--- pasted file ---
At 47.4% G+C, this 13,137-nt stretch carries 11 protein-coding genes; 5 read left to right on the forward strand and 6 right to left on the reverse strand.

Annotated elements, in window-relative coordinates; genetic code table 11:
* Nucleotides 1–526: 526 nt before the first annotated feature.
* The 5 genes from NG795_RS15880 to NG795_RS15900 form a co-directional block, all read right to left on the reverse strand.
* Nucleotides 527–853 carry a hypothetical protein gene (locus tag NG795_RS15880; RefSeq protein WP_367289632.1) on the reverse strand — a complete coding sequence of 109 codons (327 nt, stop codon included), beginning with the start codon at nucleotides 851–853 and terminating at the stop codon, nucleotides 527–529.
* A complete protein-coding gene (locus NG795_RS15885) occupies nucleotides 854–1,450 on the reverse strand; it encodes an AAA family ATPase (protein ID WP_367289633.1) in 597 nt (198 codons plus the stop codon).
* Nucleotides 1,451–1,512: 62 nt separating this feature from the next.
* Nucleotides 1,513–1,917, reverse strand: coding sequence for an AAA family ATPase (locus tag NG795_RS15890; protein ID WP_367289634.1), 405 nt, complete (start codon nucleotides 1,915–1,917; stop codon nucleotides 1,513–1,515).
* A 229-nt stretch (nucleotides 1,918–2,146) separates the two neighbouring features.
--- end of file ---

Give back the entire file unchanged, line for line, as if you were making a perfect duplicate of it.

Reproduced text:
At 47.4% G+C, this 13,137-nt stretch carries 11 protein-coding genes; 5 read left to right on the forward strand and 6 right to left on the reverse strand.

Annotated elements, in window-relative coordinates; genetic code table 11:
* Nucleotides 1–526: 526 nt before the first annotated feature.
* The 5 genes from NG795_RS15880 to NG795_RS15900 form a co-directional block, all read right to left on the reverse strand.
* Nucleotides 527–853 carry a hypothetical protein gene (locus tag NG795_RS15880; RefSeq protein WP_367289632.1) on the reverse strand — a complete coding sequence of 109 codons (327 nt, stop codon included), beginning with the start codon at nucleotides 851–853 and terminating at the stop codon, nucleotides 527–529.
* A complete protein-coding gene (locus NG795_RS15885) occupies nucleotides 854–1,450 on the reverse strand; it encodes an AAA family ATPase (protein ID WP_367289633.1) in 597 nt (198 codons plus the stop codon).
* Nucleotides 1,451–1,512: 62 nt separating this feature from the next.
* Nucleotides 1,513–1,917, reverse strand: coding sequence for an AAA family ATPase (locus tag NG795_RS15890; protein ID WP_367289634.1), 405 nt, complete (start codon nucleotides 1,915–1,917; stop codon nucleotides 1,513–1,515).
* A 229-nt stretch (nucleotides 1,918–2,146) separates the two neighbouring features.